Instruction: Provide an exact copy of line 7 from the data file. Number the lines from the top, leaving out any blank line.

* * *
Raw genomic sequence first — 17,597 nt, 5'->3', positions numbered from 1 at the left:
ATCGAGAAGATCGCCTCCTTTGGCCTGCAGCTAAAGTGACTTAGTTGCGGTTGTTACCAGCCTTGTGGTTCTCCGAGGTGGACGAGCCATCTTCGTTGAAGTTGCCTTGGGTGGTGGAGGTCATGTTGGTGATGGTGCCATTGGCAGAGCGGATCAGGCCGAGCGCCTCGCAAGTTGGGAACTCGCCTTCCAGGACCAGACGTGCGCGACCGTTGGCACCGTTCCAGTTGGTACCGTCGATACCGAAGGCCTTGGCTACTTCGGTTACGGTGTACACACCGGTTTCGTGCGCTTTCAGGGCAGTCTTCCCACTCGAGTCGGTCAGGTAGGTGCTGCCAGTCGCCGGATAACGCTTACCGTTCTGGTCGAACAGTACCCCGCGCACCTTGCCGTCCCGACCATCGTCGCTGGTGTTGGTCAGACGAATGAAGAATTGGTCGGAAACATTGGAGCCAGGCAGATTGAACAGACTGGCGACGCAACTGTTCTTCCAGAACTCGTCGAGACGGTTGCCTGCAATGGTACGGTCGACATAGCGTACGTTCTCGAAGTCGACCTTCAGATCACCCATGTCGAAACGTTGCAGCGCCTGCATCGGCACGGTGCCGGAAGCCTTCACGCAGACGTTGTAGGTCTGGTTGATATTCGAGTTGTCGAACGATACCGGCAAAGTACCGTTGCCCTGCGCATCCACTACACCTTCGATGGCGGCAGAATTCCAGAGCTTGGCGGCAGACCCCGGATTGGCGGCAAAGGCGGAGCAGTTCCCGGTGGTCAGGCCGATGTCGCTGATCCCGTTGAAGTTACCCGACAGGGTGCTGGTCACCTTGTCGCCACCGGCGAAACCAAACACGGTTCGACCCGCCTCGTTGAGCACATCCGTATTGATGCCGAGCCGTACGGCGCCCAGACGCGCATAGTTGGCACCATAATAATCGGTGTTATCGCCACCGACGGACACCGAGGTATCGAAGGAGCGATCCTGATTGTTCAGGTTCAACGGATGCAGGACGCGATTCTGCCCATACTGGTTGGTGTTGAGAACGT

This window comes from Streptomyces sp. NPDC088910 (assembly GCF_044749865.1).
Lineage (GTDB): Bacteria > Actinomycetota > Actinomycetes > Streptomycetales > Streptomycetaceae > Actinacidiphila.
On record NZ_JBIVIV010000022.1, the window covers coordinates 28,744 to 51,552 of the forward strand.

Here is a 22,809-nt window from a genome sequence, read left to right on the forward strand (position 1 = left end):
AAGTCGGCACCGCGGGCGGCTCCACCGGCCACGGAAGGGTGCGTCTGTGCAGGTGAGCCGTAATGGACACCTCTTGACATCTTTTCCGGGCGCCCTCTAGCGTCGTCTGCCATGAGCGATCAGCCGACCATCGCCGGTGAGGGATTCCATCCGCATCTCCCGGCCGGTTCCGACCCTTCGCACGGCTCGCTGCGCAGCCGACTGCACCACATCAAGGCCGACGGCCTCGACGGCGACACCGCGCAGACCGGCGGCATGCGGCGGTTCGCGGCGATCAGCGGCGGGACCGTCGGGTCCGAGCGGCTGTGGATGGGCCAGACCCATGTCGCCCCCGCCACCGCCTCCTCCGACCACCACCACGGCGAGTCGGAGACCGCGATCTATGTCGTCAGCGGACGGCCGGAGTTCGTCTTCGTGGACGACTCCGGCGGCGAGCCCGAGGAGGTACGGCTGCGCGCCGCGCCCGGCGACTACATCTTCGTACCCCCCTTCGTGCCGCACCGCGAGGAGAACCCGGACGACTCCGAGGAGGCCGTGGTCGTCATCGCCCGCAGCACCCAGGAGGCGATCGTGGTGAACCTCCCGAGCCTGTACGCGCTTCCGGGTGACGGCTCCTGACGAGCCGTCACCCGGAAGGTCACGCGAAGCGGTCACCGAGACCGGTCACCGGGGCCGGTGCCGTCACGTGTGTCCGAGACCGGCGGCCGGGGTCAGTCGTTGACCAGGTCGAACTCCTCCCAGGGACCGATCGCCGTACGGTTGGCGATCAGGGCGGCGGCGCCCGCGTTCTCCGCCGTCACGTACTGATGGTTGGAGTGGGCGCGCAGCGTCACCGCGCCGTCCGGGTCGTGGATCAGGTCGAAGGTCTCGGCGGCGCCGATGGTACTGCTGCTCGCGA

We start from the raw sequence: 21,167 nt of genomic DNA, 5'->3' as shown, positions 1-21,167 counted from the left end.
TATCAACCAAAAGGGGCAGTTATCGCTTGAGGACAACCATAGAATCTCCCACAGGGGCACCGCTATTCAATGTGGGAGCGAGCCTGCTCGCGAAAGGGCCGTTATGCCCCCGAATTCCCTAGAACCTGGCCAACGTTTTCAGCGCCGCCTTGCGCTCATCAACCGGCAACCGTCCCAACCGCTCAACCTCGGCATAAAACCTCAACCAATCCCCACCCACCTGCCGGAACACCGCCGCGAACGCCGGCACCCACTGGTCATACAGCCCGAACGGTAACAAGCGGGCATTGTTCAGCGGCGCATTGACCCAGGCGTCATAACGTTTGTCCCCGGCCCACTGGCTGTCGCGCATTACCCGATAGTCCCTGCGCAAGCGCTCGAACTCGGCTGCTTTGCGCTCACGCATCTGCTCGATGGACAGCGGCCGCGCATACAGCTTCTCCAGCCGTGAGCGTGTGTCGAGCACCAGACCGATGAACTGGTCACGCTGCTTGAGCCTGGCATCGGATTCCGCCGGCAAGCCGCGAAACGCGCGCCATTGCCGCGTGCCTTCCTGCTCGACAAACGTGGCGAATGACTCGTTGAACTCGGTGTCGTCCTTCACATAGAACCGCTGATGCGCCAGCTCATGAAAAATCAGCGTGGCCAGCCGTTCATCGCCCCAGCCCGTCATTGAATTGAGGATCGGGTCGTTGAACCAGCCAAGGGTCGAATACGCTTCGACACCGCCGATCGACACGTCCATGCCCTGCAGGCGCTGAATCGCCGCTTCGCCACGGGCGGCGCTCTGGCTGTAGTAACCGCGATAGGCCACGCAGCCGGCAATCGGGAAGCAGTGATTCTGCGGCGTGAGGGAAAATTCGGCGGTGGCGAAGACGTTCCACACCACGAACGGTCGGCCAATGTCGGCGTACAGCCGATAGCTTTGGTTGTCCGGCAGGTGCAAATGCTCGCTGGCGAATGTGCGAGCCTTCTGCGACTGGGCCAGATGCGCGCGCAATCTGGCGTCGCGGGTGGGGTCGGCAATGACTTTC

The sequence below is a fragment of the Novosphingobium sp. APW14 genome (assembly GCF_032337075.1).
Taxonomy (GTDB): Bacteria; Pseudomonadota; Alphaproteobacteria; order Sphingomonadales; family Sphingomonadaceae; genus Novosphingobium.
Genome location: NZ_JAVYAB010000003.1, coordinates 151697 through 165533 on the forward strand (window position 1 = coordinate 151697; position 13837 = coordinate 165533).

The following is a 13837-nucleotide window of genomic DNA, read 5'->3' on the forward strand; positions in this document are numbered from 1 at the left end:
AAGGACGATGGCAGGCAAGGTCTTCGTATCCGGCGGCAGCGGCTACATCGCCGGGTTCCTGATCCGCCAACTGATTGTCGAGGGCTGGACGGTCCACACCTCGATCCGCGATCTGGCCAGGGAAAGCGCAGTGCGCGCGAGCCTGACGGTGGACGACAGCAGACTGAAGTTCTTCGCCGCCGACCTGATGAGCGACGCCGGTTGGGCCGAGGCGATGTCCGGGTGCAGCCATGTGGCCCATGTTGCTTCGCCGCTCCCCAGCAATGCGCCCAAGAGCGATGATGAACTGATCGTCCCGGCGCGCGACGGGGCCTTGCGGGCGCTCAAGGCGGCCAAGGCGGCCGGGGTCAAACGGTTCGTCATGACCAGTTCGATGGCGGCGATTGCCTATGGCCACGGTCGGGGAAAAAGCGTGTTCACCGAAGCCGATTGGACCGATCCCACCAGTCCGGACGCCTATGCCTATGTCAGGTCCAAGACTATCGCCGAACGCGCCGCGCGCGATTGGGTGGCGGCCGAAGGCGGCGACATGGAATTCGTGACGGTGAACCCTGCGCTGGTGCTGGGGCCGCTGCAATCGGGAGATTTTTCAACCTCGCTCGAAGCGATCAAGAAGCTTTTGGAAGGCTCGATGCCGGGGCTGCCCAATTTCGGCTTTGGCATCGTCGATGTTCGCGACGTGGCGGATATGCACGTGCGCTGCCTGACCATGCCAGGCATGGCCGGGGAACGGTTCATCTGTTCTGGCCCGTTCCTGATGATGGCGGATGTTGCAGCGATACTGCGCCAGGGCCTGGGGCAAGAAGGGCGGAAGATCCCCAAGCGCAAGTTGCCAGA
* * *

AAGTCGGCACCGCGGGCGGCTCCACCGGCCACGGAAGGGTGCGTCTGTGCAGGTGAGCCGTAATGGACACCTCTTGACATCTTTTCCGGGCGCCCTCTAGCGTCGTCTGCCATGAGCGATCAGCCGACCATCGCCGGTGAGGGATTCCATCCGCATCTCCCGGCCGGTTCCGACCCTTCGCACGGCTCGCTGCGCAGCCGACTGCACCACATCAAGGCCGACGGCCTCGACGGCGACACCGCGCAGACCGGCGGCATGCGGCGGTTCGCGGCGATCAGCGGCGGGACCGTCGGGTCCGAGCGGCTGTGGATGGGCCAGACCCATGTCGCCCCCGCCACCGCCTCCTCCGACCACCACCACGGCGAGTCGGAGACCGCGATCTATGTCGTCAGCGGACGGCCGGAGTTCGTCTTCGTGGACGACTCCGGCGGCGAGCCCGAGGAGGTACGGCTGCGCGCCGCGCCCGGCGACTACATCTTCGTACCCCCCTTCGTGCCGCACCGCGAGGAGAACCCGGACGACTCCGAGGAGGCCGTGGTCGTCATCGCCCGCAGCACCCAGGAGGCGATCGTGGTGAACCTCCCGAGCCTGTACGCGCTTCCGGGTGACGGCTCCTGACGAGCCGTCACCCGGAAGGTCACGCGAAGCGGTCACCGAGACCGGTCACCGGGGCCGGTGCCGTCACGTGTGTCCGAGACCGGCGGCCGGGGTCAGTCGTTGACCAGGTCGAACTCCTCCCAGGGACCGATCGCCGTACGGTTGGCGATCAGGGCGGCGGCGCCCGCGTTCTCCGCCGTCACGTACTGATGGTTGGAGTGGGCGCGCAGCGTCACCGCGCCGTCCGGGTCGTGGATCAGGTCGAAGGTCTCGGCGGCGCCGATGGTACTGCTGCTCGCGA